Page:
After the rocket fire, the Israeli delegation walked out of Egyptian-led negotiations. They're aimed at reaching a long-term cease-fire.

    The Islamic State claimed this evening that it has beheaded an American journalist, James Foley. He had worked for GlobalPost and he had appeared on the NewsHour before being abducted in Syria nearly two years ago. The militants released a video of the execution that was titled "A Message to America." They warned in recent days of retaliation for U.S. airstrikes in Iraq.

    Government forces in Iraq made a brief assault today on Islamic State fighters holding Tikrit. The effort, north of Baghdad, was halted after a few hours, in the face of stiff resistance by the militants, this one day after Kurdish troops recaptured a vital dam near Mosul.

    John Ray of Independent Television News filed this report.


    Here, this Islamic State lies in ruins, their new caliphate shattered, their fighters vanquished, their weapons destroyed. They leave behind a legacy of terror.

  • WOMAN:

    We just want — oh, my God. Oh, my God.


    Abu Yosef and his wife are too scared to show their faces. They know the jihadists' barbaric creed.

  • WOMAN:

    They killed my father. My father is a policeman.


    This is the road to the Mosul dam, once a symbol of the militants' limitless ambition, today a sign that they can be defeated. The Kurdish flag flies here now. But the victory has been paid for in Peshmerga blood.

    The fighting was hard?

  • MAN:

    Yes, very, very hard.


    They say the men who fought under the black banner of God were devious and cunning, and they sowed the seeds of further destruction in the booby-trapped bombs they left behind. They have disarmed hundreds, but the operation is never routine, success never guaranteed.

    We welcomed to the dam the triumphant commander of Kurdish special forces.

    How are you?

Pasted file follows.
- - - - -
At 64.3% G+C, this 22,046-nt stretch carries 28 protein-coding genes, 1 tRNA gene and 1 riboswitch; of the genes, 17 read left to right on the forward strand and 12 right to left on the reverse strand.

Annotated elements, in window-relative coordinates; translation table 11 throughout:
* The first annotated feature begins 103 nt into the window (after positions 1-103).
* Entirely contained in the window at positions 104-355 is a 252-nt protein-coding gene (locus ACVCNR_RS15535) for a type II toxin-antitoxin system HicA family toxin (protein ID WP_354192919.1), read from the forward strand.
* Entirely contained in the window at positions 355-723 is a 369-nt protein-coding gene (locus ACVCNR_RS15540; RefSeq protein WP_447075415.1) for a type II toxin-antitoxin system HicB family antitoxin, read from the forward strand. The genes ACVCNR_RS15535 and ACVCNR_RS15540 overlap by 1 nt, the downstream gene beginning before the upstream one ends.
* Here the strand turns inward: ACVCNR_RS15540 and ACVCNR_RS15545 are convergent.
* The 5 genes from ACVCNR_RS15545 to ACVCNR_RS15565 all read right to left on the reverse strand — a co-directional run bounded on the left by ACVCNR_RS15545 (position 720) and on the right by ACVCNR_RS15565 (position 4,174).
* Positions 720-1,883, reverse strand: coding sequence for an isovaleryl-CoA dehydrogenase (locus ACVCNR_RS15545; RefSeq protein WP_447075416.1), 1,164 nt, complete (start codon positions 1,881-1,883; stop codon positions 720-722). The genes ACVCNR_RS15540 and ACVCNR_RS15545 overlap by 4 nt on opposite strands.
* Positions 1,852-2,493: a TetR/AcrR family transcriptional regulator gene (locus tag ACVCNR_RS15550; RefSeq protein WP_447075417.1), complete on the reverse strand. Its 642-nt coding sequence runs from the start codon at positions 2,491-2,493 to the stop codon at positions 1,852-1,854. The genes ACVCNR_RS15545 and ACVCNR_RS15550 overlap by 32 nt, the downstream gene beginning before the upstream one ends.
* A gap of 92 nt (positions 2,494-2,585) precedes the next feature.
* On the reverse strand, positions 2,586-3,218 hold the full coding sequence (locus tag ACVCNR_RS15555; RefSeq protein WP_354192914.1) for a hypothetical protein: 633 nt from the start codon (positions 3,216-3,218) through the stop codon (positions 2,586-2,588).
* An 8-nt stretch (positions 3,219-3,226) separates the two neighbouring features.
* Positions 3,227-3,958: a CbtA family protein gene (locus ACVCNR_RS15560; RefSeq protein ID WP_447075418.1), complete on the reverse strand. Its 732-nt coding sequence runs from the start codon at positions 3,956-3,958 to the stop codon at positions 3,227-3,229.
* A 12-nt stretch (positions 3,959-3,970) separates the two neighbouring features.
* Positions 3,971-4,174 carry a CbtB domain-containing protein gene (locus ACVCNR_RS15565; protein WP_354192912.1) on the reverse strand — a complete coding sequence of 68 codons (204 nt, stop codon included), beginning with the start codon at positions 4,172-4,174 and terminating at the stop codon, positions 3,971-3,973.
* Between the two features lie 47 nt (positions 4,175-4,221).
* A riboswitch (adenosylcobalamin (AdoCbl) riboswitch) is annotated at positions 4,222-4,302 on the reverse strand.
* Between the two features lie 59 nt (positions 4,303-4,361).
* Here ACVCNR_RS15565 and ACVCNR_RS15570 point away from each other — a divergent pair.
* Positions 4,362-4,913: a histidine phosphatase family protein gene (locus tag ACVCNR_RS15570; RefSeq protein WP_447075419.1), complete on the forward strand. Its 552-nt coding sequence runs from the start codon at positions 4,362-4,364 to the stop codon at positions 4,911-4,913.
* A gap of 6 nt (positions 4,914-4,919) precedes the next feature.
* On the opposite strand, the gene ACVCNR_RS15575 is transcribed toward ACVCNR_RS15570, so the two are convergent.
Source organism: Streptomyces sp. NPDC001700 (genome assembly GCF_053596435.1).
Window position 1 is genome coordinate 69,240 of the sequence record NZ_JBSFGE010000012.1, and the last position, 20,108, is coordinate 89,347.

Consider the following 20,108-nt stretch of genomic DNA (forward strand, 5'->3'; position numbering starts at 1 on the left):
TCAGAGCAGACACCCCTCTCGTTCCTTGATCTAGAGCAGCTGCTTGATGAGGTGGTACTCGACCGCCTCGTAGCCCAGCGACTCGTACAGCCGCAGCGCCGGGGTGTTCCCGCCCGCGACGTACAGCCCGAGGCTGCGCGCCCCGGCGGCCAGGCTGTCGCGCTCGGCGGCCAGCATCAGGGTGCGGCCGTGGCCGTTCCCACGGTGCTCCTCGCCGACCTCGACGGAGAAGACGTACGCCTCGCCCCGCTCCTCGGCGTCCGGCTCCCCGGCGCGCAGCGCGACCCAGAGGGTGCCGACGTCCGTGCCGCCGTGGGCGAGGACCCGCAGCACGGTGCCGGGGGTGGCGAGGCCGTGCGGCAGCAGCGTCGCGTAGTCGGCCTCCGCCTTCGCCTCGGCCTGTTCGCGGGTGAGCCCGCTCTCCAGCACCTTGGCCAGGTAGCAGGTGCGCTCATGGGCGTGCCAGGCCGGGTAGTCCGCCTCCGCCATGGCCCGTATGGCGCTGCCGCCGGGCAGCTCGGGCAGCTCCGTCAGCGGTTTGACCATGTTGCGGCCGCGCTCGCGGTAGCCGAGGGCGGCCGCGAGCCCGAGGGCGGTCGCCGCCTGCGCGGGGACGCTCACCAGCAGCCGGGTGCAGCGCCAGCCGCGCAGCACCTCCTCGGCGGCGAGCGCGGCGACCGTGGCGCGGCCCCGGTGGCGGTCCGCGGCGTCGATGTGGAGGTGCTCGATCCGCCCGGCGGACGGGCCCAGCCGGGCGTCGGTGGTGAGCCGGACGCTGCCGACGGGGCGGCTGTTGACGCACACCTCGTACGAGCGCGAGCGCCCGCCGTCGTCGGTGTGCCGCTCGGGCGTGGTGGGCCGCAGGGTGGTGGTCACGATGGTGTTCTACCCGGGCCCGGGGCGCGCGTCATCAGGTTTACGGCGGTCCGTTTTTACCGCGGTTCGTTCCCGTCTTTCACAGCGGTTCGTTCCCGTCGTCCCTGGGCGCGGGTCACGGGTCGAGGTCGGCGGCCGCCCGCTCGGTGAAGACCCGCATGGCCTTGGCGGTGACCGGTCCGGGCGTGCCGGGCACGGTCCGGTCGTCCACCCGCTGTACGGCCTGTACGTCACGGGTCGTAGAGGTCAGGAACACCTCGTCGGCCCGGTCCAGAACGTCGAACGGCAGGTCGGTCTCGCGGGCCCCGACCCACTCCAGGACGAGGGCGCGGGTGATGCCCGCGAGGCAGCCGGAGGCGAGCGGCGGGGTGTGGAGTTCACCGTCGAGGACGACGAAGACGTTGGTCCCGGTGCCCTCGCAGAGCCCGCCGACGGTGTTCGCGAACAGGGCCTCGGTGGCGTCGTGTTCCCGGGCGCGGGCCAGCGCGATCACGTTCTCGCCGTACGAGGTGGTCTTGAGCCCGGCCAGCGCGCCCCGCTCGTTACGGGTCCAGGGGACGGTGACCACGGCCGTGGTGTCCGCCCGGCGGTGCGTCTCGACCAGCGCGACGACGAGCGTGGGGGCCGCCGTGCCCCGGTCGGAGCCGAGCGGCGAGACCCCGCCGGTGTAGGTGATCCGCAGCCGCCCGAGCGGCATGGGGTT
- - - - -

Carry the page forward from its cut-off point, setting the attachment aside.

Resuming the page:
• MAN:

    Good. Thanks.


    This is a big victory.

    General Mansour Barzani told me the Islamic State is finished. But just how far his men will chase their quarry is by no means clear.

    The remorseless rise of the Islamic State has been halted on this dam. But for these Peshmerga fighters, it's been about protecting their own borders, not about freeing Iraq from the jihadists who still control so much of the nation.

    The Mosul dam has been retaken more or less intact because American airpower trumped the Islamic State's belief in their divine right to rule. From here, these Iraqi forces must take up the battle. And their victory is by no means assured.


    Also today, the U.N. said that it's launching a major aid operation for those displaced by fighting in Northern Iraq, and that's starting tomorrow.

    In Afghanistan, local officials report up to 700 Taliban fighters are on the offensive just an hour south of Kabul. The governor of Logar province said the fighting is focused on a key district. The Taliban claimed major advances. Militant attacks have become larger in scale, as NATO combat forces and air cover move to withdraw by year's end.

    Ukraine's military pressed its offensive today to retake two rebel-held cities near the Russian border. Flames engulfed buildings in the besieged city of Luhansk and the outskirts of Donetsk after shelling attacks. Government troops have been steadily closing in on rebels in both these cities.

    Flash flooding washed out major highways all around the Phoenix, Arizona, area today. Monsoon rain of up to eight inches triggered the deluge. A muddy torrent poured down one section of Interstate 17, forcing officials to close a 15-mile stretch and redirect traffic. A number of people had to be rescued from rooftops and from submerged cars.

    Texas Governor Rick Perry headed to an Austin courthouse this evening to be booked on charges of abusing power. An indictment last Friday accused the Republican leader of using a veto threat to coerce a Democratic district attorney. Perry is a possible presidential candidate in 2016. He says the case is politically motivated.

    On Wall Street, the Dow Jones industrial average gained nearly 81 points today to close at 16,919. The Nasdaq rose 19 points to close at 4,527. And the S&P 500 added nearly 10 points to finish at 1,981.